JOHANNESBURG – Nearly a dozen sponsors have thrown their weight behind South African wheelchair star Kgothatso Montjane, raising her chances of becoming the world’s number one player.
Montjane made headlines last month when she became the first black African woman to play at Wimbledon, where she reached the semi-finals.
The Seshego-born player’s plight received countrywide attention when it emerged she had reached the pinnacle of her sport despite financial difficulties.
She had travelled to Wimbledon with her coach Gerald Stoffberg and maintained a top 10 ranking despite missing a few crucial tournaments on the international circuit.
On Tuesday it was announced that Montjane’s expenses for this year and a large part of the 2019 season would be covered thanks to the generous involvement of a host of sponsors.
Contributions ranging from R10 000 to R150 000 with the support of over 10 sponsors amounted to a total of R1.5 million in cash and other support.
“There were so many times when I wanted to quit because it was tough. It was frustrating for me not being able to win on the court with all these challenges and travelling under pressure,” Montjane said.
“Yes, there was a time that I wanted to quit but funny enough, I woke up the following day and carried on because of my love for the sport. If I didn’t love what I was doing, I don’t think I would have had the motivation and the will to do it.”
Montjane said she reached a low point in her career when she dropped out of the top eight in the world, battling to beat some of the players she had beaten in the past.
The four-time Swiss Open champion reached a career-high fifth place in the world rankings in 2013 and moved to sixth following her Wimbledon heroics when she beat Germany’s Katharina Kruger in the quarter-finals.
Only the top seven players in the world get invited to the Grand Slams with an eighth wildcard joining them.
“When I dropped out of the top eight it was the toughest thing because I know I wouldn’t get an opportunity to play in big tournaments,” Montjane said. I live in Africa and I have to travel all over the world to gain all those points.
“The most depressing thing was thinking how I would get back to the top.”
Emy Casaletti-Bwalya, chief executive of marketing agency Optimize, set the wheels in motion when she put feelers out to prospective sponsors.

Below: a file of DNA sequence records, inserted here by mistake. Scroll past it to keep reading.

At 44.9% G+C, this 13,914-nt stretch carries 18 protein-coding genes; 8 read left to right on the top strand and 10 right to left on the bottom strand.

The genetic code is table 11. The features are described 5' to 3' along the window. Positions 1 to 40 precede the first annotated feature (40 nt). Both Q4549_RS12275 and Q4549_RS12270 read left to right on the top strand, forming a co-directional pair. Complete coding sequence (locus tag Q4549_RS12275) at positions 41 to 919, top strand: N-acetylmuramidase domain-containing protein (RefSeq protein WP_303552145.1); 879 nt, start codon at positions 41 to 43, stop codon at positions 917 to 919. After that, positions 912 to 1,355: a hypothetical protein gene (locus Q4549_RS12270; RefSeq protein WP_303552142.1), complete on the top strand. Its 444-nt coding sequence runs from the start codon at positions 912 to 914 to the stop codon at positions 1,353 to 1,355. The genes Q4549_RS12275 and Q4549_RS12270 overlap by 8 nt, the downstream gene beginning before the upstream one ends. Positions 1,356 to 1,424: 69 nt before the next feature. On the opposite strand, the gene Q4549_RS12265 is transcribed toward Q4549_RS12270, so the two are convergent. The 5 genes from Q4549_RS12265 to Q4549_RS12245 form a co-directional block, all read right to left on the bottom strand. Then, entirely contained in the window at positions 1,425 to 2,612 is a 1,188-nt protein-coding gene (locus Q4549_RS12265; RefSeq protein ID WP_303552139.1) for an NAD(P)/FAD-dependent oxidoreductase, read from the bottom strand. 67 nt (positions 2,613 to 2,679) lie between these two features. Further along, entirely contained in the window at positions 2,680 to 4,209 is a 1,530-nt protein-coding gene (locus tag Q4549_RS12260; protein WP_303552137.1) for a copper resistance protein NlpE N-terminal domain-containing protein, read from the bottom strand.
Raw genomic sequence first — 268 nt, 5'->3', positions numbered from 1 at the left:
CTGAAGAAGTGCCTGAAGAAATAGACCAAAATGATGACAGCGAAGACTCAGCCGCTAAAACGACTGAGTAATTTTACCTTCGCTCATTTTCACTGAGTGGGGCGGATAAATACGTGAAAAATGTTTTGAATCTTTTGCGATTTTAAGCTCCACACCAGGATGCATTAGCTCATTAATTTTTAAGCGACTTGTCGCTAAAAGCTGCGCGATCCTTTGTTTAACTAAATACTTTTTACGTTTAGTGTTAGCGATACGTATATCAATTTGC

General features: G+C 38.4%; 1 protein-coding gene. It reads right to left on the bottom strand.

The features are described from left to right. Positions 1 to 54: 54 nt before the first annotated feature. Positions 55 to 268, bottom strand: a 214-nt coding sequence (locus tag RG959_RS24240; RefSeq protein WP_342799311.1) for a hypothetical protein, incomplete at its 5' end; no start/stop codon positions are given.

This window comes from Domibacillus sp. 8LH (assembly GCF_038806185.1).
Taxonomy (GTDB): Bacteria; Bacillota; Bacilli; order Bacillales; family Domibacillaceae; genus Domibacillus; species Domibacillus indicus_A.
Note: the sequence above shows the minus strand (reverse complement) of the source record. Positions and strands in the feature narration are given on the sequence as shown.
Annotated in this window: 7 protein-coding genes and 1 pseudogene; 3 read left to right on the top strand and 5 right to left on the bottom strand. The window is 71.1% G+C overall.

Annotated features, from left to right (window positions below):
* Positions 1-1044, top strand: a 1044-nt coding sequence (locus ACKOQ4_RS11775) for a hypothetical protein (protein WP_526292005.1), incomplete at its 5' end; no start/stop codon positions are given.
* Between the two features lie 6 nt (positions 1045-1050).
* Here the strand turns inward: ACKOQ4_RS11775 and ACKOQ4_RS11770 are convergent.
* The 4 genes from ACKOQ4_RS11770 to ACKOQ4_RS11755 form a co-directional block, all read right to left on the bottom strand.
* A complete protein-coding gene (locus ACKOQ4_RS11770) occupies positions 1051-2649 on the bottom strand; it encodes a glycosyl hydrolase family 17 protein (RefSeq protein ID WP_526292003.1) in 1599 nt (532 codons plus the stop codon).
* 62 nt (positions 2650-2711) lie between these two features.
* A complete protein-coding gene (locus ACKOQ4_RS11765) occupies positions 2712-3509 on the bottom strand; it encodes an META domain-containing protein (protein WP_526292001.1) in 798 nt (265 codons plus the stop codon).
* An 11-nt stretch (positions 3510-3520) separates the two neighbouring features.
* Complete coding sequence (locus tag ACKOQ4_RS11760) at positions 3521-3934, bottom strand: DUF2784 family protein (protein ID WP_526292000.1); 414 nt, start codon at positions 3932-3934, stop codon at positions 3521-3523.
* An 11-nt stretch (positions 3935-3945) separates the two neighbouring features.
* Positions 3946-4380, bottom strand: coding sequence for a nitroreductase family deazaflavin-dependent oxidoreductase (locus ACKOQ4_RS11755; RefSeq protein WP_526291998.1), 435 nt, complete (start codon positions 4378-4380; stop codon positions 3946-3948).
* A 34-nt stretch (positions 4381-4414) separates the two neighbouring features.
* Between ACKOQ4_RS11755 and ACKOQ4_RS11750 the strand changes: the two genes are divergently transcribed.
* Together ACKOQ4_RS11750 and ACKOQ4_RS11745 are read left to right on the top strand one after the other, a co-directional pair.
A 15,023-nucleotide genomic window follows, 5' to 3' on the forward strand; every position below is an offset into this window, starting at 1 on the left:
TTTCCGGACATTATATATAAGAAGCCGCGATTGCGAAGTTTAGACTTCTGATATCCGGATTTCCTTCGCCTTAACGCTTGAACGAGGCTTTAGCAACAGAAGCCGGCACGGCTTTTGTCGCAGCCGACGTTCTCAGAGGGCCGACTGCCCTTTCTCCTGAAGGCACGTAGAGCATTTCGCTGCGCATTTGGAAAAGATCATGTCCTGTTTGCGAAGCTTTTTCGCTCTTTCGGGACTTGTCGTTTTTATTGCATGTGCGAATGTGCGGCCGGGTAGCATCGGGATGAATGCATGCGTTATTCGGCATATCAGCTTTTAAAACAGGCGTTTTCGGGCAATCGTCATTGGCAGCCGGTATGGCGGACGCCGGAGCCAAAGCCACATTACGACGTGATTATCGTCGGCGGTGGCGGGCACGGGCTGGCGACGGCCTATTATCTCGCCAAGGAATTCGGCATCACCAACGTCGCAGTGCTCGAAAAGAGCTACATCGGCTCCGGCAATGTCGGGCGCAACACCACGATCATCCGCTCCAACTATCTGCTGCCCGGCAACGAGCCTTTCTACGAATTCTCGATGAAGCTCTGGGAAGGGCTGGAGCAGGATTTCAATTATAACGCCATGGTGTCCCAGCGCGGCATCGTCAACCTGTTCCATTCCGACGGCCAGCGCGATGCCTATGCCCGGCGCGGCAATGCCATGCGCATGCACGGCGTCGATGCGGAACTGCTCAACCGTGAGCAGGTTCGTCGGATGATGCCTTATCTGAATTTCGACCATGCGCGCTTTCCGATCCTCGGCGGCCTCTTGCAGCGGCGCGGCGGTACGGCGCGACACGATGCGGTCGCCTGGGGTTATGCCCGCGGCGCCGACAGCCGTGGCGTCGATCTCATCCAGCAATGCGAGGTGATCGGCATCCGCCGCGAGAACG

“The fact she had travelled to Wimbledon without a coach by herself, where she carried her wheelchair and luggage all by herself, I thought this is a worthy cause we’ll take on pro bono,” Casaletti-Bwalya said.
“We got stuck in and we were so invigorated by her; she is such a feisty, gutsy young girl.
“All these sponsors are not here for charity, they saw potential in her; there is a big difference between CSI and sponsorship.”
Coach Stoffberg believes the investment in Montane is the shot in the arm they need to catapult her to the top of the world rankings.
“She is physically 100 percent able to win multiple Grand Slams, she has a very good all-round game and she is physically very, very gifted,” Stoffberg said. “What we’ve been working on is the fact that she has a sense of belief, firstly that she belongs there and secondly that she is able to compete with the best of the world.”
Montjane will be flying to America tomorrow ahead of the US Open from September 6-9 in New York, where she will be accompanied by Stoffberg.
While Stoffberg has full confidence in Montjane’s potential, his charge is more cautious about what the future holds.
“I would like to think that with all the support it would help me physically and mentally to be better prepared,” Montjane said. “Going into this tournament it is going to be tough as usual. The Grand Slams is only the best in the world and it is going to be challenging.
“It is every athlete’s wish to win a tournament and for me, I am going in with the mentality of wanting to win.”